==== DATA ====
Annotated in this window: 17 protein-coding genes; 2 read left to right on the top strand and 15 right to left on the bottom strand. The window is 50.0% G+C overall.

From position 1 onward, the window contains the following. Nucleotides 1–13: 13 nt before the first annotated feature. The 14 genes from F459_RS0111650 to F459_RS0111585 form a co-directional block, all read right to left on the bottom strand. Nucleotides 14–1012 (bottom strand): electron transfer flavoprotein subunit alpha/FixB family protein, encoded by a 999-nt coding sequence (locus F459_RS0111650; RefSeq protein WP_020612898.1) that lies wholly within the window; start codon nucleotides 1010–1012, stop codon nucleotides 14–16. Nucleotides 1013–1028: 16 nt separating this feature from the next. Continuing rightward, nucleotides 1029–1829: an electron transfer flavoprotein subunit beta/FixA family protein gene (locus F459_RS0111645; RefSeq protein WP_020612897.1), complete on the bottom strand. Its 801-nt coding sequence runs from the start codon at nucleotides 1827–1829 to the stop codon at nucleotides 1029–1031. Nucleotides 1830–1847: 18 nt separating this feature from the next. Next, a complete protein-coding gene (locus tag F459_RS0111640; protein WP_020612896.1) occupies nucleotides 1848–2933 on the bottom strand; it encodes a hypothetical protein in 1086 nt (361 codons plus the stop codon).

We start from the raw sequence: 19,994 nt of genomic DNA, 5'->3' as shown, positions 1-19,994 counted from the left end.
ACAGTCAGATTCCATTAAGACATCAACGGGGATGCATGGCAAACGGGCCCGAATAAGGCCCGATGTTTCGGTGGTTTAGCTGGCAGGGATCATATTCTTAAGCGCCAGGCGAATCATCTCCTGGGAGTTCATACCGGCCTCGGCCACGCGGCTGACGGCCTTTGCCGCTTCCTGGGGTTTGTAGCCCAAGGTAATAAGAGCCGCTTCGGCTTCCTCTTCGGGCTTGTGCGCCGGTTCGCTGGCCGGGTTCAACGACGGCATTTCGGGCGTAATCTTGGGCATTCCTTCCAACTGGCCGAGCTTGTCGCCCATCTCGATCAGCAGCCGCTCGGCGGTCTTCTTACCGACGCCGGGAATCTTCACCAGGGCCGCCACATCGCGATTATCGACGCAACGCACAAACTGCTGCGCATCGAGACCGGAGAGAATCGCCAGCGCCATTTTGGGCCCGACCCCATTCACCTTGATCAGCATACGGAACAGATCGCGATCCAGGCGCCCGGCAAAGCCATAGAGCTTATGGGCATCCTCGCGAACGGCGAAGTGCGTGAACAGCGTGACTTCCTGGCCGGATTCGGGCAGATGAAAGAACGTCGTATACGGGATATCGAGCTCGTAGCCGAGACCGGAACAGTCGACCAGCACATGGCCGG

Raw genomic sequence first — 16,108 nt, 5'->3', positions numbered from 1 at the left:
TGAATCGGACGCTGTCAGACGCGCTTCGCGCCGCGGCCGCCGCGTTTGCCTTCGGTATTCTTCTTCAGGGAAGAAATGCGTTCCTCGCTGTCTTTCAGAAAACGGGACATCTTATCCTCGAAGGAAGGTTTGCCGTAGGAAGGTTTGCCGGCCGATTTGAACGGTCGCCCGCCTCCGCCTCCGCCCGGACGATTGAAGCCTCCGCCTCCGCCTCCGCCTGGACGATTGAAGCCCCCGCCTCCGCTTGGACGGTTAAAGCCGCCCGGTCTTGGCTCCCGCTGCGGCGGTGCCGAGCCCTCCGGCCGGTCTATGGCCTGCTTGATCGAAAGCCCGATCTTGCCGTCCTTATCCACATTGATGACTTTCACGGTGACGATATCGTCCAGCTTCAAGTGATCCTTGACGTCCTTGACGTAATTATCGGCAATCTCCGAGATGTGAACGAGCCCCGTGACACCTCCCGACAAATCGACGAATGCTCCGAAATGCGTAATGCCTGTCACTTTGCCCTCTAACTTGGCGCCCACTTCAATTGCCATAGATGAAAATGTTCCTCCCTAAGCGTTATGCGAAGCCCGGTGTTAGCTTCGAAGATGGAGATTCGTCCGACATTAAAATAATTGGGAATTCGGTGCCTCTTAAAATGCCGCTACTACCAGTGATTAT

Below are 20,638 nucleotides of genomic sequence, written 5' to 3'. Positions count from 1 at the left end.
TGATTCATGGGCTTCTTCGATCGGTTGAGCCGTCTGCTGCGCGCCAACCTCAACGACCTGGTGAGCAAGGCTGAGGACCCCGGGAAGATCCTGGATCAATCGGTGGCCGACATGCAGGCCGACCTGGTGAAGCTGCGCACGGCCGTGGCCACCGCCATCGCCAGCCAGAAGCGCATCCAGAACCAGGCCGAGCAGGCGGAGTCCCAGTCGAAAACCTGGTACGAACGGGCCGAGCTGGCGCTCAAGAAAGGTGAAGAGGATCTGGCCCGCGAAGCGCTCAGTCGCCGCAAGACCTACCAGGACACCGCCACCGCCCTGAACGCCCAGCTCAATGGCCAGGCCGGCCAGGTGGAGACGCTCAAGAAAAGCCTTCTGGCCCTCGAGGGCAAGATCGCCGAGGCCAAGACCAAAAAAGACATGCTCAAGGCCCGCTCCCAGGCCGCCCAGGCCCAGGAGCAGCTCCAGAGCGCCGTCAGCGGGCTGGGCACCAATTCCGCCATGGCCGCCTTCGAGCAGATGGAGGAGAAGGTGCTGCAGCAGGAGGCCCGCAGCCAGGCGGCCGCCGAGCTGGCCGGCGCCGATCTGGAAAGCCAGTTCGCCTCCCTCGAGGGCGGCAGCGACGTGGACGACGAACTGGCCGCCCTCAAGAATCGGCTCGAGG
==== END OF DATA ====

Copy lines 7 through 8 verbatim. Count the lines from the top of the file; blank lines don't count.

Below are 20,638 nucleotides of genomic sequence, written 5' to 3'. Positions count from 1 at the left end.
TGATTCATGGGCTTCTTCGATCGGTTGAGCCGTCTGCTGCGCGCCAACCTCAACGACCTGGTGAGCAAGGCTGAGGACCCCGGGAAGATCCTGGATCAATCGGTGGCCGACATGCAGGCCGACCTGGTGAAGCTGCGCACGGCCGTGGCCACCGCCATCGCCAGCCAGAAGCGCATCCAGAACCAGGCCGAGCAGGCGGAGTCCCAGTCGAAAACCTGGTACGAACGGGCCGAGCTGGCGCTCAAGAAAGGTGAAGAGGATCTGGCCCGCGAAGCGCTCAGTCGCCGCAAGACCTACCAGGACACCGCCACCGCCCTGAACGCCCAGCTCAATGGCCAGGCCGGCCAGGTGGAGACGCTCAAGAAAAGCCTTCTGGCCCTCGAGGGCAAGATCGCCGAGGCCAAGACCAAAAAAGACATGCTCAAGGCCCGCTCCCAGGCCGCCCAGGCCCAGGAGCAGCTCCAGAGCGCCGTCAGCGGGCTGGGCACCAATTCCGCCATGGCCGCCTTCGAGCAGATGGAGGAGAAGGTGCTGCAGCAGGAGGCCCGCAGCCAGGCGGCCGCCGAGCTGGCCGGCGCCGATCTGGAAAGCCAGTTCGCCTCCCTCGAGGGCGGCAGCGACGTGGACGACGAACTGGCCGCCCTCAAGAATCGGCTCGAGG